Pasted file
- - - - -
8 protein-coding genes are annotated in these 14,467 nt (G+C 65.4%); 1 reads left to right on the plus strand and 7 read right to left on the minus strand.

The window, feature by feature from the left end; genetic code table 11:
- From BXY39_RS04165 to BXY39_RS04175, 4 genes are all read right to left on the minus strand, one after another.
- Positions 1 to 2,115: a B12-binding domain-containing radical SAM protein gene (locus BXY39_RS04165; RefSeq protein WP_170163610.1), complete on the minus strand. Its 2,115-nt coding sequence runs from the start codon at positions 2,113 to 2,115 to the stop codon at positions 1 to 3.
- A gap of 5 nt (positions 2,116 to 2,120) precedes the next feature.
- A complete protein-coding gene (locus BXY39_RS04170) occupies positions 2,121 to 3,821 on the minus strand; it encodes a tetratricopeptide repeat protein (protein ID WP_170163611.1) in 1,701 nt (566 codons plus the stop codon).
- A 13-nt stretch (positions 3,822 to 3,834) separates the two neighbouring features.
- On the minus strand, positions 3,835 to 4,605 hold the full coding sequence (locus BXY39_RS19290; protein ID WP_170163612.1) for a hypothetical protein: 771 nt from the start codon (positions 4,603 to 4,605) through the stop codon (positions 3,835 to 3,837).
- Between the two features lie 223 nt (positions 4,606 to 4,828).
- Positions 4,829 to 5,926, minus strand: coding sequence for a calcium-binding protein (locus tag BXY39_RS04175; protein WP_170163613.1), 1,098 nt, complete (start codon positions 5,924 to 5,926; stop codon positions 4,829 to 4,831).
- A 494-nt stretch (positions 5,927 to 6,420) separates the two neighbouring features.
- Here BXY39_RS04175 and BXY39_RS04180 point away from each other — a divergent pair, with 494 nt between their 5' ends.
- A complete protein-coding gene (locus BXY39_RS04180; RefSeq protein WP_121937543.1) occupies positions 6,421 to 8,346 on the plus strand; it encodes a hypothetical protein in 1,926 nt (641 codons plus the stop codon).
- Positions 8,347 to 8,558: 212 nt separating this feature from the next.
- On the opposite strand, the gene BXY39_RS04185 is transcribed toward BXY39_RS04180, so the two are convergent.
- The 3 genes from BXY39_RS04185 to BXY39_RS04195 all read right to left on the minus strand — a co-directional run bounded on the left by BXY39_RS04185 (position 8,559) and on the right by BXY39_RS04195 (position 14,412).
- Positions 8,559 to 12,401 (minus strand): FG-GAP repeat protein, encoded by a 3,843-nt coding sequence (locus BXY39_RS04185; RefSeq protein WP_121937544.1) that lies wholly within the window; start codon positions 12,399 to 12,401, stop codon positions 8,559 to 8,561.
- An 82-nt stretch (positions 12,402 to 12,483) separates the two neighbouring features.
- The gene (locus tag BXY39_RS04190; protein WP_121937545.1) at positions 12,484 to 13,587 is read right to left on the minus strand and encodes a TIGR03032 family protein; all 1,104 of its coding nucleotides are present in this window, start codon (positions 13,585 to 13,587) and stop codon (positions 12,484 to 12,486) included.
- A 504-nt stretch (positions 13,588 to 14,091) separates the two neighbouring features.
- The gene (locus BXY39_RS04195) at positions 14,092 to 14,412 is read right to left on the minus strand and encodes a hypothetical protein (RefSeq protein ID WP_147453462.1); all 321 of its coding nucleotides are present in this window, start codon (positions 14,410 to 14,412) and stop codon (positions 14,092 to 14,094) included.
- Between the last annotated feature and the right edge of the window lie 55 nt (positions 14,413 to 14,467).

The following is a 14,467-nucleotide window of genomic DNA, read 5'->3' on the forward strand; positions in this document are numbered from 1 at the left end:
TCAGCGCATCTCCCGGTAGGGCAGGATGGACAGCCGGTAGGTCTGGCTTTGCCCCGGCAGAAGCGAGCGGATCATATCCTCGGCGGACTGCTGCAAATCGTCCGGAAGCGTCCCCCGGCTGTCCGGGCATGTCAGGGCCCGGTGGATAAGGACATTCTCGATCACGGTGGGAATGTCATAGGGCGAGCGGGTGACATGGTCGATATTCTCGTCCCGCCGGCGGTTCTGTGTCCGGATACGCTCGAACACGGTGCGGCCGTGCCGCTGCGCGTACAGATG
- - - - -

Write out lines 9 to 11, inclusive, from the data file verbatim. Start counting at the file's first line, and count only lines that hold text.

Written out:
- Between the two features lie 223 nt (positions 4,606 to 4,828).
- Positions 4,829 to 5,926, minus strand: coding sequence for a calcium-binding protein (locus tag BXY39_RS04175; protein WP_170163613.1), 1,098 nt, complete (start codon positions 5,924 to 5,926; stop codon positions 4,829 to 4,831).
- A 494-nt stretch (positions 5,927 to 6,420) separates the two neighbouring features.